Leading party member Susanne Leutenegger-Oberholzer called on the SNB this summer to set negative interest rates and capital controls to dampen the inflow of foreign investors parking their assets in Switzerland.
She also demanded that domestic banks stop handing out mortgage loans to foreigners if the pressure on the franc intensifies.
The SNB does not just face pressure from political parties. Several powerful lobby groups, representing different industrial groups, the tourist trade, workers, small and medium-sized enterprises (SMEs), pension funds, the cantons and the financial sector have ways of making their voices heard.
Swissmem, the umbrella group for electrical and mechanical engineering firms, has repeatedly joined calls from trade unions and the Social Democrats to raise the exchange rate floor to help exporters.
In June, Hans-Ulrich Bigler, director of the Swiss Trades Association - representing many SMEs – criticised the SNB’s strategy, although his organisation swiftly distanced itself from his comments.
The SNB has also made some enemies in the financial sector after championing tough new regulations to clamp down on investment banking in recent years. The central bank has recently acquired new powers to crack down on mortgage lending – one of the few booming profit areas left for banks.
Not all groups are critical of the central bank. The Swiss Business Federation (economiesuisse) - that represents a broad spectrum of sectors - has supported both the general policy and the SFr1.20 floor.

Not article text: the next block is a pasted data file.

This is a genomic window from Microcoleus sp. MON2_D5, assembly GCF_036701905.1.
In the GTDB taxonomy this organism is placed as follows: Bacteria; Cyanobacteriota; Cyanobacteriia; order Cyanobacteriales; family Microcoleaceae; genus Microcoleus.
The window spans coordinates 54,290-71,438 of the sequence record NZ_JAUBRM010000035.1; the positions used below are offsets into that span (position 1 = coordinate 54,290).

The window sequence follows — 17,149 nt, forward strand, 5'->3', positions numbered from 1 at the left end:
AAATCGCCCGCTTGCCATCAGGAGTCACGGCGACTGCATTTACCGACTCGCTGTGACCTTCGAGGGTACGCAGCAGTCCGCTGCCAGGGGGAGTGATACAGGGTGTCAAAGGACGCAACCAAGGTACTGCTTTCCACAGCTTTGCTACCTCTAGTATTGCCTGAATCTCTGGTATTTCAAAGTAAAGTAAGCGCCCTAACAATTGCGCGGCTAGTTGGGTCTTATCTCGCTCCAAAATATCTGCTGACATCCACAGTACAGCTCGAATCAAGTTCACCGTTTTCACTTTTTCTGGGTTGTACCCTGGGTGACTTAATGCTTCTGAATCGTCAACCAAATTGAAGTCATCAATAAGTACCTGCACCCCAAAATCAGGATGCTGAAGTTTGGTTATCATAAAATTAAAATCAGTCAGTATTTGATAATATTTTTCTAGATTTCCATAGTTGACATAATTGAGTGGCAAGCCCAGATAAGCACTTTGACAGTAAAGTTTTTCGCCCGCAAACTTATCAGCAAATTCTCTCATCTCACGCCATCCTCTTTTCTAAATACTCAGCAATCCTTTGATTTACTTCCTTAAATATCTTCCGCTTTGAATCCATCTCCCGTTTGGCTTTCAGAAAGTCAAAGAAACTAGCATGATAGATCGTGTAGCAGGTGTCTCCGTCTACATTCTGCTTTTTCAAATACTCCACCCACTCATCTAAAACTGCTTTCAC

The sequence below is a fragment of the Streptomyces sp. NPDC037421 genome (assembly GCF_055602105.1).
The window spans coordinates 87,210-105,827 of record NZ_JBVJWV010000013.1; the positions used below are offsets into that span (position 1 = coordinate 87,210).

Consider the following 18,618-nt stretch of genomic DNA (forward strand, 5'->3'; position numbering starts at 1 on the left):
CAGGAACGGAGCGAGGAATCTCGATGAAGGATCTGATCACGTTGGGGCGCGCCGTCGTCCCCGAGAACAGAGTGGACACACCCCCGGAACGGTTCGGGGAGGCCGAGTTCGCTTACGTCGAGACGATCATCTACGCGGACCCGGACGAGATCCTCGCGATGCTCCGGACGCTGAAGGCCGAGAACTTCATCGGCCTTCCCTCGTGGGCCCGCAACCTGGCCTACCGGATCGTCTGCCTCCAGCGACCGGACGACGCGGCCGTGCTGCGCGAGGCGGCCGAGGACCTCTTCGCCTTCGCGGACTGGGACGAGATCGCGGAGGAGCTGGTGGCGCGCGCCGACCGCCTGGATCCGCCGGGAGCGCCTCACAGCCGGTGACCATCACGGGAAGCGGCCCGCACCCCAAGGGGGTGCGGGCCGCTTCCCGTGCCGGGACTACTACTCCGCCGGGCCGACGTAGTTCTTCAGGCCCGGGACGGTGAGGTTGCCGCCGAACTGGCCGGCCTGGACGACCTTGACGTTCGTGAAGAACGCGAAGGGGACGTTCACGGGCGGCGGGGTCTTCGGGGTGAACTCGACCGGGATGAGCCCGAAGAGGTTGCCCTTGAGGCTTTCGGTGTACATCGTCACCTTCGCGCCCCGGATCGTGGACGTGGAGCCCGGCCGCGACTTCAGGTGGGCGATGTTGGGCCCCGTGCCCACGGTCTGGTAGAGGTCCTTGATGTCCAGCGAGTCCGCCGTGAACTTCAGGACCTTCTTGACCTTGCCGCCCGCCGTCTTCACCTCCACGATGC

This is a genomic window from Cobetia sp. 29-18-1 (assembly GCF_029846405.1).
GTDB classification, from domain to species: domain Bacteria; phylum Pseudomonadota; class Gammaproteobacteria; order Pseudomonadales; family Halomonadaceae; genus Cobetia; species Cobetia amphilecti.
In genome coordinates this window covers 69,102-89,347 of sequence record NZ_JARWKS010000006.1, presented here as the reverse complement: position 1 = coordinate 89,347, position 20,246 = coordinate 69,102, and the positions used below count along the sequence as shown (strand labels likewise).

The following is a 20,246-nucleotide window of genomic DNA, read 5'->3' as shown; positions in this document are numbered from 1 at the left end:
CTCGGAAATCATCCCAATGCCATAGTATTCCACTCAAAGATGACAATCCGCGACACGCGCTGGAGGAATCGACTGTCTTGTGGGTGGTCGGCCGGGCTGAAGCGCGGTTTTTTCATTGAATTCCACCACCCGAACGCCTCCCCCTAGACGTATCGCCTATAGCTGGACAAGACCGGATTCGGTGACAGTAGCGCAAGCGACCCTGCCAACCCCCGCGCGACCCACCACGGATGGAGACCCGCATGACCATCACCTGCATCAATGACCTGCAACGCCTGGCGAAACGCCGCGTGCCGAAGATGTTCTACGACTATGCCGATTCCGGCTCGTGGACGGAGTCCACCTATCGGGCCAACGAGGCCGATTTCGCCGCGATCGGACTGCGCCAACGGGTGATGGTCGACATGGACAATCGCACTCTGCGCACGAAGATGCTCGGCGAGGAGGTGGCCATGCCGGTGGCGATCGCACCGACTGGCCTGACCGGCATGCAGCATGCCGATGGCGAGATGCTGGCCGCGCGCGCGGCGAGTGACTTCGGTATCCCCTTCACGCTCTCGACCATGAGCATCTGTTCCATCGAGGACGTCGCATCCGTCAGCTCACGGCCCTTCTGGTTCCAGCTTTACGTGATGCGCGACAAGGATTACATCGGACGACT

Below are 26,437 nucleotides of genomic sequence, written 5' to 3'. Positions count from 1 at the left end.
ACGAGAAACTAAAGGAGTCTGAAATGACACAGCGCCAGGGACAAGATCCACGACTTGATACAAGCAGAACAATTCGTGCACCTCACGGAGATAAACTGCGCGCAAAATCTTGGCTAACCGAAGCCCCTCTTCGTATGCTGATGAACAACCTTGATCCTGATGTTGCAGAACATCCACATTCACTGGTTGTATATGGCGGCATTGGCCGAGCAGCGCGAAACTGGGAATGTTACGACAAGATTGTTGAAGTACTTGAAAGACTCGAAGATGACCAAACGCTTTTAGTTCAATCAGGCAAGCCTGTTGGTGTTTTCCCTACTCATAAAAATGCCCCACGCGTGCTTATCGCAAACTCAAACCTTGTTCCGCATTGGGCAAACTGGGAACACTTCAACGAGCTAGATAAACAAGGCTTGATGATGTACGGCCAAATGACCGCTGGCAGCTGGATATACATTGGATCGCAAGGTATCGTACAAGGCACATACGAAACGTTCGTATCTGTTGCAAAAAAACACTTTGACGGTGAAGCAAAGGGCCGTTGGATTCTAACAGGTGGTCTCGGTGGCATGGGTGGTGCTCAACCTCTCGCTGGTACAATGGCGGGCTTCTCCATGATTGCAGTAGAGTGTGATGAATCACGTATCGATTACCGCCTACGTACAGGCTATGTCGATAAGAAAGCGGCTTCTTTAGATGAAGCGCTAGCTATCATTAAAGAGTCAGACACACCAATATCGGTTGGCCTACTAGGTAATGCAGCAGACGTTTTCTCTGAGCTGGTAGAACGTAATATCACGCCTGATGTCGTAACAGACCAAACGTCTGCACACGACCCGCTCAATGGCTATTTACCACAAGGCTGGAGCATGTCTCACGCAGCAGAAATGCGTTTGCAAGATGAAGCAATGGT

Swiss cantons could be forgiven for grumbling that their share of the SNB’s annual surplus profits have been cut from SFr2.5 billion to SFr1 billion. But Andreas Huber-Schlatter, secretary of the Conference for Cantonal Finance Directors told swissinfo.ch that the central bank is doing “an excellent job”.
“The aim of the SNB is not to produce profits, but to ensure price stability. We have always supported this principle,” he said.
The world of Swiss central banking may take some years to return to predictable - even boring – normality. Even though the SNB has supporters, it will continue to face pressure from both outside and within the country.
The Hildebrand affair
On January 9, SNB chairman Philipp Hildebrand resigned after weeks of speculation that his wife had profited from currency deals as the central bank was intervening in the markets.
Two months later the central bank tightened up its internal rules on private transactions by senior staff.
On April 18, Thomas Jordan, who had been acting as interim chairman since Hildebrand stepped down, was named as his permanent successor.
Zurich prosecutors arrested a former IT worker from Bank Sarasin as they launched criminal proceedings into the alleged theft of banking data.
In January, Swiss People’s Party chief strategist Christoph Blocher had his home searched for evidence and was questioned along with a Zurich cantonal parliamentarian and a lawyer working for the party.
In June, a Senate legal committee lifted Blocher’s parliamentary immunity, paving the way for a full investigation into his role in the Hildebrand affair.
However, Blocher declared that he would fight in the courts to have the investigation blocked.End of insertion